Health: A Question of Health

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I think I am developing an alcohol problem. How can I know if I am drinking too much?

If you are a man and you are regularly drinking more than 21-28 units of alcohol a week, you are at risk of alcohol-related health problems. For women the figure is 14-21 units a week. A unit of alcohol is a half- pint of beer, a single measure of spirits, or a glass of wine. Many doctors use the CAGE questionnaire to help diagnose alcohol problems. It is a set of four simple questions that you can ask yourself.

C - Have you felt the need to Cut down on your drinking?

A - Do you feel Annoyed by people complaining about your drinking?

G - Do you ever feel Guilty about your drinking?

E - Do you ever drink an eye-opener in the morning to relieve the shakes? If you answer yes to more than one, it is likely that you do have an alcohol problem.

I have developed a "mild" form of skin cancer on my forehead, which the doctor calls a rodent ulcer. It is going to be treated with radiotherapy. How can skin cancer be described as "mild"?

A rodent ulcer is another name for a basal cell carcinoma or BCC. It is the commonest form of skin cancer - many thousands of people are affected by it every year. Rodent ulcers usually start off as a small red mark on the face, nose or forehead, although they can affect any part of the body. Eventually they develop into a raised circle of skin, with an ulcer in the middle that refuses to heal. Rodent ulcers are "mild" only in the sense that, unlike most cancers, they never spread throughout the body. But they can cause a good deal of destruction to the area where they occur. They do not need to be treated as an emergency, but they do need to be treated. Normally they can be completely cured, leaving only a small scar.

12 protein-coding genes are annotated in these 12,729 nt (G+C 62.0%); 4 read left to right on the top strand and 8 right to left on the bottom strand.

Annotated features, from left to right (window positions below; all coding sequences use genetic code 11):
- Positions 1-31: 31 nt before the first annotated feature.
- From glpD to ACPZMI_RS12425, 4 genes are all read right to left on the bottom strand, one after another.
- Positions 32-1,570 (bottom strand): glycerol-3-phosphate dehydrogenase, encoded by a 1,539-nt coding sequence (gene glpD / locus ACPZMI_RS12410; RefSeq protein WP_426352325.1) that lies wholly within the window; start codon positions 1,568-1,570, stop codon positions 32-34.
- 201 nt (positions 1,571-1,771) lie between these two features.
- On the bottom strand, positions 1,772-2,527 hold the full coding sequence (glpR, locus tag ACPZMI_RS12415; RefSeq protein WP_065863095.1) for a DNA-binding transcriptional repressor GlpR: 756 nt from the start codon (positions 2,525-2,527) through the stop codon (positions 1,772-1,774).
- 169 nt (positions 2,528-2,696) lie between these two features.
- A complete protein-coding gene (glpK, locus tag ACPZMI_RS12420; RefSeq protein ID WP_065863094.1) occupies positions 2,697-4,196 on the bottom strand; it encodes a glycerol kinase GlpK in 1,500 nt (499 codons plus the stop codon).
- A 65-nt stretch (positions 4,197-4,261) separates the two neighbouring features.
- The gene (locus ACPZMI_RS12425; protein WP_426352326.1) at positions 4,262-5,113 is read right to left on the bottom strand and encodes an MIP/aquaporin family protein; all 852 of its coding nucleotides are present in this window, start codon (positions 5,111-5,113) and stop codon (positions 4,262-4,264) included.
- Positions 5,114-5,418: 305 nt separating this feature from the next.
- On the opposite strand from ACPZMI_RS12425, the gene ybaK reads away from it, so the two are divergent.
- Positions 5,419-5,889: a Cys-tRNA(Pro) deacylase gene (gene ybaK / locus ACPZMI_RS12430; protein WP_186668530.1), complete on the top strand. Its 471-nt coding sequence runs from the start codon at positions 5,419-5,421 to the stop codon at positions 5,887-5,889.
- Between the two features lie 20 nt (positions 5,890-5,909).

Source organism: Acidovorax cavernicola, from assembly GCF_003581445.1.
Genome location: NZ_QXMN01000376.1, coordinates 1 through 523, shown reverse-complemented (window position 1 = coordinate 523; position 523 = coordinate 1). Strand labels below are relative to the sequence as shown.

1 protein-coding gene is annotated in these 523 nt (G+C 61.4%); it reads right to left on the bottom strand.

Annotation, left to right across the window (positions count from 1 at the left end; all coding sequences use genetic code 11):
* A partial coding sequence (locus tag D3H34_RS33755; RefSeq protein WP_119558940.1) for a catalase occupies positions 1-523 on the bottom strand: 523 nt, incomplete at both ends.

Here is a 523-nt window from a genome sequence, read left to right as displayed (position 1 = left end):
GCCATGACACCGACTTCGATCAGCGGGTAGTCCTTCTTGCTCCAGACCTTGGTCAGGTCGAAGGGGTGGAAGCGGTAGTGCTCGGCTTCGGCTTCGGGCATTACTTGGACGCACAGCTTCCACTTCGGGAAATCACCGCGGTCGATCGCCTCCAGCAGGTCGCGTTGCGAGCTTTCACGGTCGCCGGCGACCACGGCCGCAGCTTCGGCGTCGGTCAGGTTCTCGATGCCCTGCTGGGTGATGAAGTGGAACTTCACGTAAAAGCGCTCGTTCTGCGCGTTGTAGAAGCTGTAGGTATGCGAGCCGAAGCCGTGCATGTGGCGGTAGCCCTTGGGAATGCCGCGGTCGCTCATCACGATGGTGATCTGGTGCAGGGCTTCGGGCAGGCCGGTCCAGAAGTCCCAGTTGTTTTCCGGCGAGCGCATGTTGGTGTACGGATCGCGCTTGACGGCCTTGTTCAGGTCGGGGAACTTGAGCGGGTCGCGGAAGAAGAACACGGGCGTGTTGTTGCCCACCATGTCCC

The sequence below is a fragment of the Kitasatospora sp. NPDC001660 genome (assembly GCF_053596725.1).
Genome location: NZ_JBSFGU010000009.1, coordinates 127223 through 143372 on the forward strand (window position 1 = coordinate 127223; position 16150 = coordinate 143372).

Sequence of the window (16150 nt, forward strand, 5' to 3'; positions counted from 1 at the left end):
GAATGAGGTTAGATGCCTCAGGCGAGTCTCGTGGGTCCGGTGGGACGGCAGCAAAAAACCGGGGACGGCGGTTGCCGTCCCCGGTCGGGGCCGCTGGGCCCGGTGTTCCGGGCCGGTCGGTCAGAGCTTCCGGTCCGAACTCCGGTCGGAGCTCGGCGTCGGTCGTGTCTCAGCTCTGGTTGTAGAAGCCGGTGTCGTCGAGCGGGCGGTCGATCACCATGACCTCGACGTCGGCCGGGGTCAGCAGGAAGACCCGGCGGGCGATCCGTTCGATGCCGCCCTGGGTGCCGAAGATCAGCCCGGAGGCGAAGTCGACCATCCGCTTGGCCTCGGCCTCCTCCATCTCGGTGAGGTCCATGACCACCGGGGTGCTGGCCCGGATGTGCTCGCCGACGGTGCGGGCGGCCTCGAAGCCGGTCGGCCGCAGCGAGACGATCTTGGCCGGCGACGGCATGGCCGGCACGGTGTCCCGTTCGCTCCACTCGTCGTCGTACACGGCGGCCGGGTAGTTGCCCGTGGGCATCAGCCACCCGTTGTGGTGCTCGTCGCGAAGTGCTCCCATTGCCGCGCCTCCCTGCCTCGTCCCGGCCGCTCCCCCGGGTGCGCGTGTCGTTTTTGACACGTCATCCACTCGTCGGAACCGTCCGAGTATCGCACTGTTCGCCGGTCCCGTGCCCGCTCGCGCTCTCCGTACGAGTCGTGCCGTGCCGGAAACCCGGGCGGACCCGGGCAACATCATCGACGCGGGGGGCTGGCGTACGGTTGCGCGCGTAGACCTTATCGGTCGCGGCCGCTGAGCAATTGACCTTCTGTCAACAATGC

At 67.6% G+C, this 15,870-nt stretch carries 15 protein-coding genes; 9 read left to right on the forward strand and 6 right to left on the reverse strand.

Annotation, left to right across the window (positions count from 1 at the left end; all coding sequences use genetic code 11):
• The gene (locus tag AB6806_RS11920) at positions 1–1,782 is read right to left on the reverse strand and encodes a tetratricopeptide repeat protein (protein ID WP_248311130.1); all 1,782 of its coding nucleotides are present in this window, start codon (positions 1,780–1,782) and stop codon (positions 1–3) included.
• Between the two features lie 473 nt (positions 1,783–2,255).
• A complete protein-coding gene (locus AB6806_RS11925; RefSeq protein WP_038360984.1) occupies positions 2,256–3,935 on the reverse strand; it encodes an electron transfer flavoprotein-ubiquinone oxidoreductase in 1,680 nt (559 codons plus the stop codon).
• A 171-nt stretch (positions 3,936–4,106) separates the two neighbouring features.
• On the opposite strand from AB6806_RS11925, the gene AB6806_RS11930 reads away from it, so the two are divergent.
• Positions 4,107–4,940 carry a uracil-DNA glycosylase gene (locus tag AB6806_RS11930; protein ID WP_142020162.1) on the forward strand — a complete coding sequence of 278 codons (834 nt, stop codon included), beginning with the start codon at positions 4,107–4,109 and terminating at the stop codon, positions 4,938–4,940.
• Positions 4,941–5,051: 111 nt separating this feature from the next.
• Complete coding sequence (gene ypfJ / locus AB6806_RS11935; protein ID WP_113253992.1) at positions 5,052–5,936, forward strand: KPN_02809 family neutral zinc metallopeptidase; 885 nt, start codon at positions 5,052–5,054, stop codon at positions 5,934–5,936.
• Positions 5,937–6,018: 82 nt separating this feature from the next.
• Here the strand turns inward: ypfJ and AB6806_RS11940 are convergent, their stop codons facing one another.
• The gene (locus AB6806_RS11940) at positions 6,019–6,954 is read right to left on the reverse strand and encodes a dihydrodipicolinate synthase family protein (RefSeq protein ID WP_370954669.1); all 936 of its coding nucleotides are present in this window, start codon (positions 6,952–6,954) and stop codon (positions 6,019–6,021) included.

I have a severe phobia of needles which has prevented me from ever having a blood test. I am now developing arthritis and I need to have a blood test before I can start treatment. Is there any cure for needle phobia?

Phobias of all kinds - to needles, spiders, snakes or even dentists - can be effectively treated by psychologists who specialise in behaviour therapy. A surprising large number of people have phobias - about 10 per cent of the population. Severe phobias can rule your life and prevent you from doing what you want to do.Psychological treatment, which often involves a step-by-step exposure to the frightening object, allows people with phobias to overcome their fears. Your GP might be able to refer you to a psychologist for behaviour therapy. The British Psychological Society maintains a list of qualified psychologists who are available for consultation. You can find the list on their web site (http://www.bps.org.uk) or in reference libraries.

Please send your questions to Question of Health, `The Independent', 1 Canada Square, Canary Wharf, London E14 5DL; fax 0171-293 2182; or e- mail them to health@independent.co.uk. Dr Kavalier regrets he is unable to respond personally

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